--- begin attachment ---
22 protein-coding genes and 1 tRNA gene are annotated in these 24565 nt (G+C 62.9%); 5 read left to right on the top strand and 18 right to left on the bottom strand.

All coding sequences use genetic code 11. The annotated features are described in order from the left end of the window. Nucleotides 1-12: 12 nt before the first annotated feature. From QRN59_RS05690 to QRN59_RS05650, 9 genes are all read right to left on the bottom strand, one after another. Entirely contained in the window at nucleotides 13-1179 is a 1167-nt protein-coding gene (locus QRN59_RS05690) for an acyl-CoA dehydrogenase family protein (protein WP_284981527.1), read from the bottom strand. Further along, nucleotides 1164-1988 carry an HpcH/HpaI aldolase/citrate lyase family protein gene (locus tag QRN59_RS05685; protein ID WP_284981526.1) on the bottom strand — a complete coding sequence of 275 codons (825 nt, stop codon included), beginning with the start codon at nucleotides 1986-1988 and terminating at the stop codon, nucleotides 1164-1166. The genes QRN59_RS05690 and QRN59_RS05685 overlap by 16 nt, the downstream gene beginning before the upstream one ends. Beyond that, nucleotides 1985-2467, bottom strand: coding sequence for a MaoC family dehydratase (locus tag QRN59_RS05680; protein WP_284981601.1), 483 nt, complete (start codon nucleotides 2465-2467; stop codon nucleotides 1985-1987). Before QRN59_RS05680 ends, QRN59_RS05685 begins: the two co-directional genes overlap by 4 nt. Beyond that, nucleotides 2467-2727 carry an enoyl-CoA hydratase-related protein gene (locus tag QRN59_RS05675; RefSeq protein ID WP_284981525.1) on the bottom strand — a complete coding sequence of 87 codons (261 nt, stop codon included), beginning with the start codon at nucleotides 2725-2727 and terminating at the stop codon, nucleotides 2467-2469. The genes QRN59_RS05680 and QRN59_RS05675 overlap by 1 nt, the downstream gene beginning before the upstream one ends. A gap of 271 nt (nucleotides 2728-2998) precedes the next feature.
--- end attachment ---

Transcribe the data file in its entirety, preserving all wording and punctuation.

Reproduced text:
22 protein-coding genes and 1 tRNA gene are annotated in these 24565 nt (G+C 62.9%); 5 read left to right on the top strand and 18 right to left on the bottom strand.

All coding sequences use genetic code 11. The annotated features are described in order from the left end of the window. Nucleotides 1-12: 12 nt before the first annotated feature. From QRN59_RS05690 to QRN59_RS05650, 9 genes are all read right to left on the bottom strand, one after another. Entirely contained in the window at nucleotides 13-1179 is a 1167-nt protein-coding gene (locus QRN59_RS05690) for an acyl-CoA dehydrogenase family protein (protein WP_284981527.1), read from the bottom strand. Further along, nucleotides 1164-1988 carry an HpcH/HpaI aldolase/citrate lyase family protein gene (locus tag QRN59_RS05685; protein ID WP_284981526.1) on the bottom strand — a complete coding sequence of 275 codons (825 nt, stop codon included), beginning with the start codon at nucleotides 1986-1988 and terminating at the stop codon, nucleotides 1164-1166. The genes QRN59_RS05690 and QRN59_RS05685 overlap by 16 nt, the downstream gene beginning before the upstream one ends. Beyond that, nucleotides 1985-2467, bottom strand: coding sequence for a MaoC family dehydratase (locus tag QRN59_RS05680; protein WP_284981601.1), 483 nt, complete (start codon nucleotides 2465-2467; stop codon nucleotides 1985-1987). Before QRN59_RS05680 ends, QRN59_RS05685 begins: the two co-directional genes overlap by 4 nt. Beyond that, nucleotides 2467-2727 carry an enoyl-CoA hydratase-related protein gene (locus tag QRN59_RS05675; RefSeq protein ID WP_284981525.1) on the bottom strand — a complete coding sequence of 87 codons (261 nt, stop codon included), beginning with the start codon at nucleotides 2725-2727 and terminating at the stop codon, nucleotides 2467-2469. The genes QRN59_RS05680 and QRN59_RS05675 overlap by 1 nt, the downstream gene beginning before the upstream one ends. A gap of 271 nt (nucleotides 2728-2998) precedes the next feature.